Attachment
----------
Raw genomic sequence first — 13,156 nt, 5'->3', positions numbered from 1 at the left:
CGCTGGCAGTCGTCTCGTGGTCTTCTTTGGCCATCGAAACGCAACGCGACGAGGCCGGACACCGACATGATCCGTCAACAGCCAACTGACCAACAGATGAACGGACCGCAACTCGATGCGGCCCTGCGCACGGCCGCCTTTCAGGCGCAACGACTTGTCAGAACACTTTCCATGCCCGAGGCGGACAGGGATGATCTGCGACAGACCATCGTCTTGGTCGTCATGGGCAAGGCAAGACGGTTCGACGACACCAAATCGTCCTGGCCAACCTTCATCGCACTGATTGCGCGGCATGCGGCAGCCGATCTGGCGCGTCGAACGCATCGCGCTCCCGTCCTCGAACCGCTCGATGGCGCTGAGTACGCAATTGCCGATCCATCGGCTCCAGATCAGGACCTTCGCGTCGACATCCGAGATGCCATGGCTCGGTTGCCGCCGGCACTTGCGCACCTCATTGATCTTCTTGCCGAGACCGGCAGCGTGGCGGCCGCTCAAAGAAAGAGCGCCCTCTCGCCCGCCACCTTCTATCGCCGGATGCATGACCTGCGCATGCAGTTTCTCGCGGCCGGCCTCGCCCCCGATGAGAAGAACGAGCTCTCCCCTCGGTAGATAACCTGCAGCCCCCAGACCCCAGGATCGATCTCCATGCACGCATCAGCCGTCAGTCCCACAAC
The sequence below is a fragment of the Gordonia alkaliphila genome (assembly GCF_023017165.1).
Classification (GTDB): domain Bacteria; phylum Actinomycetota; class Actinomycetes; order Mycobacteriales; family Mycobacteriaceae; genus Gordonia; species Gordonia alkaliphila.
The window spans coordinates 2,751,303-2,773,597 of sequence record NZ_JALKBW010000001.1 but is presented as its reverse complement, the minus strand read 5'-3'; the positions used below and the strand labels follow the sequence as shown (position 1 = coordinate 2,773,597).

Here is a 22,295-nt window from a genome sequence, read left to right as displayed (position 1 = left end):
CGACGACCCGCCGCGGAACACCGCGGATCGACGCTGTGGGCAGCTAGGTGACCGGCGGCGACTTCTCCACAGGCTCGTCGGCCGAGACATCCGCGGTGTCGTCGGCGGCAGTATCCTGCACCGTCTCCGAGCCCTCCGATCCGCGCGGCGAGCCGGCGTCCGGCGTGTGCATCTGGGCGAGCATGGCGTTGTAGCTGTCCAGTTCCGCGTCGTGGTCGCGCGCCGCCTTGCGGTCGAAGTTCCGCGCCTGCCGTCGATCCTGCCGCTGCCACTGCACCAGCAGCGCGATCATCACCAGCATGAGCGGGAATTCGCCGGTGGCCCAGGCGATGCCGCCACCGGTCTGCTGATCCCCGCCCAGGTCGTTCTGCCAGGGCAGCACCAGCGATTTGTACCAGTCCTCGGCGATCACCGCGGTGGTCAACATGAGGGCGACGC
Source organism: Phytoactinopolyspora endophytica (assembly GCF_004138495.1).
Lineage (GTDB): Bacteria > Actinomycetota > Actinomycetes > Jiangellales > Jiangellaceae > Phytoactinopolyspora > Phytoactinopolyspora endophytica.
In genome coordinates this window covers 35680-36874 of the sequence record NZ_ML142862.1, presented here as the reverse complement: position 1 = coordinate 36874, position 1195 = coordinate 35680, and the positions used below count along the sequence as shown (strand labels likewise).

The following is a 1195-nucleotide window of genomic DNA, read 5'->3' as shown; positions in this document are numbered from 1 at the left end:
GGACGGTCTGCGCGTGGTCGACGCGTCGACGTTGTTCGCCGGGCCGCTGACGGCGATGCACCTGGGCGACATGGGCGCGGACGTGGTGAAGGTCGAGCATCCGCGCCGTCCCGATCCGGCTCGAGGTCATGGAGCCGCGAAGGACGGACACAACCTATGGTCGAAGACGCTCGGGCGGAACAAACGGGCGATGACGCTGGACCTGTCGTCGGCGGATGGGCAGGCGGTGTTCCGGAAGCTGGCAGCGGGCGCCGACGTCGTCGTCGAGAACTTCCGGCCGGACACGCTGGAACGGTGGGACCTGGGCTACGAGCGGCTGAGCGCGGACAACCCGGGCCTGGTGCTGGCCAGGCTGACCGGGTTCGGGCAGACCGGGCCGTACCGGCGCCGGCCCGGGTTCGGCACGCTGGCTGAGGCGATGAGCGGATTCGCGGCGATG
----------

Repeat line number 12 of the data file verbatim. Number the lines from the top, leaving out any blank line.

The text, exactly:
GGACGGTCTGCGCGTGGTCGACGCGTCGACGTTGTTCGCCGGGCCGCTGACGGCGATGCACCTGGGCGACATGGGCGCGGACGTGGTGAAGGTCGAGCATCCGCGCCGTCCCGATCCGGCTCGAGGTCATGGAGCCGCGAAGGACGGACACAACCTATGGTCGAAGACGCTCGGGCGGAACAAACGGGCGATGACGCTGGACCTGTCGTCGGCGGATGGGCAGGCGGTGTTCCGGAAGCTGGCAGCGGGCGCCGACGTCGTCGTCGAGAACTTCCGGCCGGACACGCTGGAACGGTGGGACCTGGGCTACGAGCGGCTGAGCGCGGACAACCCGGGCCTGGTGCTGGCCAGGCTGACCGGGTTCGGGCAGACCGGGCCGTACCGGCGCCGGCCCGGGTTCGGCACGCTGGCTGAGGCGATGAGCGGATTCGCGGCGATG